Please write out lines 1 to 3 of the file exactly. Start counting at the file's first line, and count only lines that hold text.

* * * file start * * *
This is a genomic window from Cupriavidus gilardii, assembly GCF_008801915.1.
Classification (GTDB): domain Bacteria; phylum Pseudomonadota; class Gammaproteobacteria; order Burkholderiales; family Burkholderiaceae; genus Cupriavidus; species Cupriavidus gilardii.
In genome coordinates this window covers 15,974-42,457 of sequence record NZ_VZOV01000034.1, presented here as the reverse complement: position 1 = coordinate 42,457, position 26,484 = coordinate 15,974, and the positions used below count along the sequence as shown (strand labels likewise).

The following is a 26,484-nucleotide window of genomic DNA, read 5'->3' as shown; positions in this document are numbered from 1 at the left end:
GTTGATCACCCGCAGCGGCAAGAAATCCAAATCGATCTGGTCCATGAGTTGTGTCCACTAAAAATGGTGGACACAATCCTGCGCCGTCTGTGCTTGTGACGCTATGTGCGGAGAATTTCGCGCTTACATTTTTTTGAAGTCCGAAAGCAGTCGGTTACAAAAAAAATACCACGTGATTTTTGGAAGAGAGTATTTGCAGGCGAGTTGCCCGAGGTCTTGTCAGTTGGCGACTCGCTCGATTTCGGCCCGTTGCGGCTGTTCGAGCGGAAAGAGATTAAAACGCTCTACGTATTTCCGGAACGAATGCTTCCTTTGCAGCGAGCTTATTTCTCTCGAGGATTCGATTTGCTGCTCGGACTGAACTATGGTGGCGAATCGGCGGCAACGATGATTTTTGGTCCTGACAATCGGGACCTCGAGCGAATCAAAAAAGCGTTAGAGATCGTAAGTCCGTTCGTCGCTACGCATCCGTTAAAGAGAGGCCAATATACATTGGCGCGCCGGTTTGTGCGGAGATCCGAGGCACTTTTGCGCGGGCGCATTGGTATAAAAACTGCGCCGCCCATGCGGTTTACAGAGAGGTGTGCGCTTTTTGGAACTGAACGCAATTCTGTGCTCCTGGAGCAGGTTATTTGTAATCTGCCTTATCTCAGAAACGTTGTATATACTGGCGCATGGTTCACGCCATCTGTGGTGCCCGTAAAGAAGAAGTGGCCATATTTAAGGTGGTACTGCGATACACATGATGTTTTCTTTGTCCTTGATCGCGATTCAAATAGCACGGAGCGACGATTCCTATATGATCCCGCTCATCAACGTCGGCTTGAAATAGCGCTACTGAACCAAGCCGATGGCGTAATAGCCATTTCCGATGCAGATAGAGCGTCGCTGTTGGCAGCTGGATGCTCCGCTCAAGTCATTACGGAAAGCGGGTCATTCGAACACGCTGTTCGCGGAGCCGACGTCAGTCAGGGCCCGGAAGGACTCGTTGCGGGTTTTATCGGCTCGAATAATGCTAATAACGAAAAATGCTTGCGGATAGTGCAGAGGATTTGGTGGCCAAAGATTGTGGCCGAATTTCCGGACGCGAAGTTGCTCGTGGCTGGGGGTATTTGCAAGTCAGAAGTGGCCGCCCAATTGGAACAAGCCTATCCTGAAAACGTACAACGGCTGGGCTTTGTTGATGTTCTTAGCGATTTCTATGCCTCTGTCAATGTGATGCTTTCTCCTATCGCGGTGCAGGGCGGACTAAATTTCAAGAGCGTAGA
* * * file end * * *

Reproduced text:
This is a genomic window from Cupriavidus gilardii, assembly GCF_008801915.1.
Classification (GTDB): domain Bacteria; phylum Pseudomonadota; class Gammaproteobacteria; order Burkholderiales; family Burkholderiaceae; genus Cupriavidus; species Cupriavidus gilardii.
In genome coordinates this window covers 15,974-42,457 of sequence record NZ_VZOV01000034.1, presented here as the reverse complement: position 1 = coordinate 42,457, position 26,484 = coordinate 15,974, and the positions used below count along the sequence as shown (strand labels likewise).